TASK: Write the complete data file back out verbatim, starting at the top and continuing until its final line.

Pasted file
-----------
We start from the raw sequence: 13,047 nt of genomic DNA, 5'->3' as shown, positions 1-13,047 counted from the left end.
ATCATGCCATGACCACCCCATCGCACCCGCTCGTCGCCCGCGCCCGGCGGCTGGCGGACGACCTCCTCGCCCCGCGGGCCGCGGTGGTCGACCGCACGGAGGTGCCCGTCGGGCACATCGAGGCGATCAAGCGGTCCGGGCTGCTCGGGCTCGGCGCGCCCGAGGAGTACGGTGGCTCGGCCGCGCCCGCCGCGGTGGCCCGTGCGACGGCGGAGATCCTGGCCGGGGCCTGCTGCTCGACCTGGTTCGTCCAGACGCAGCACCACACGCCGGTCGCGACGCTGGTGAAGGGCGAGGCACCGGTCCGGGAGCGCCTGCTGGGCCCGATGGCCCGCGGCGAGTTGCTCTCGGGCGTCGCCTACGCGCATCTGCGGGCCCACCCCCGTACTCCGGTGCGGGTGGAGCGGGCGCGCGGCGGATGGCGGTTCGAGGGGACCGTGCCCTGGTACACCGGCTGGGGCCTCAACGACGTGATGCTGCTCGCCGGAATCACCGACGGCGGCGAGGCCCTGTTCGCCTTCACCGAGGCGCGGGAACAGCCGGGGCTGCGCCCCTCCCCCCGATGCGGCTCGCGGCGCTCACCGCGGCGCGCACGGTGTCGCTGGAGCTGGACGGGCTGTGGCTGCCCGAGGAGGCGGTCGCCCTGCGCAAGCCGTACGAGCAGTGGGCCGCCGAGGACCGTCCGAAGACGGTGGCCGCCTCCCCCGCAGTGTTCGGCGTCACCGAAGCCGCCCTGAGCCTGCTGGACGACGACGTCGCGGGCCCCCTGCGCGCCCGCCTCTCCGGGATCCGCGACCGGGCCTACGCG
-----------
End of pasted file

We start from the raw sequence: 13,047 nt of genomic DNA, 5'->3' as shown, positions 1-13,047 counted from the left end.
ATCATGCCATGACCACCCCATCGCACCCGCTCGTCGCCCGCGCCCGGCGGCTGGCGGACGACCTCCTCGCCCCGCGGGCCGCGGTGGTCGACCGCACGGAGGTGCCCGTCGGGCACATCGAGGCGATCAAGCGGTCCGGGCTGCTCGGGCTCGGCGCGCCCGAGGAGTACGGTGGCTCGGCCGCGCCCGCCGCGGTGGCCCGTGCGACGGCGGAGATCCTGGCCGGGGCCTGCTGCTCGACCTGGTTCGTCCAGACGCAGCACCACACGCCGGTCGCGACGCTGGTGAAGGGCGAGGCACCGGTCCGGGAGCGCCTGCTGGGCCCGATGGCCCGCGGCGAGTTGCTCTCGGGCGTCGCCTACGCGCATCTGCGGGCCCACCCCCGTACTCCGGTGCGGGTGGAGCGGGCGCGCGGCGGATGGCGGTTCGAGGGGACCGTGCCCTGGTACACCGGCTGGGGCCTCAACGACGTGATGCTGCTCGCCGGAATCACCGACGGCGGCGAGGCCCTGTTCGCCTTCACCGAGGCGCGGGAACAGCCGGGGCTGCGCCCCTCCCCCCGATGCGGCTCGCGGCGCTCACCGCGGCGCGCACGGTGTCGCTGGAGCTGGACGGGCTGTGGCTGCCCGAGGAGGCGGTCGCCCTGCGCAAGCCGTACGAGCAGTGGGCCGCCGAGGACCGTCCGAAGACGGTGGCCGCCTCCCCCGCAGTGTTCGGCGTCACCGAAGCCGCCCTGAGCCTGCTGGACGACGACGTCGCGGGCCCCCTGCGCGCCCGCCTCTCCGGGATCCGCGACCGGGCCTACGCG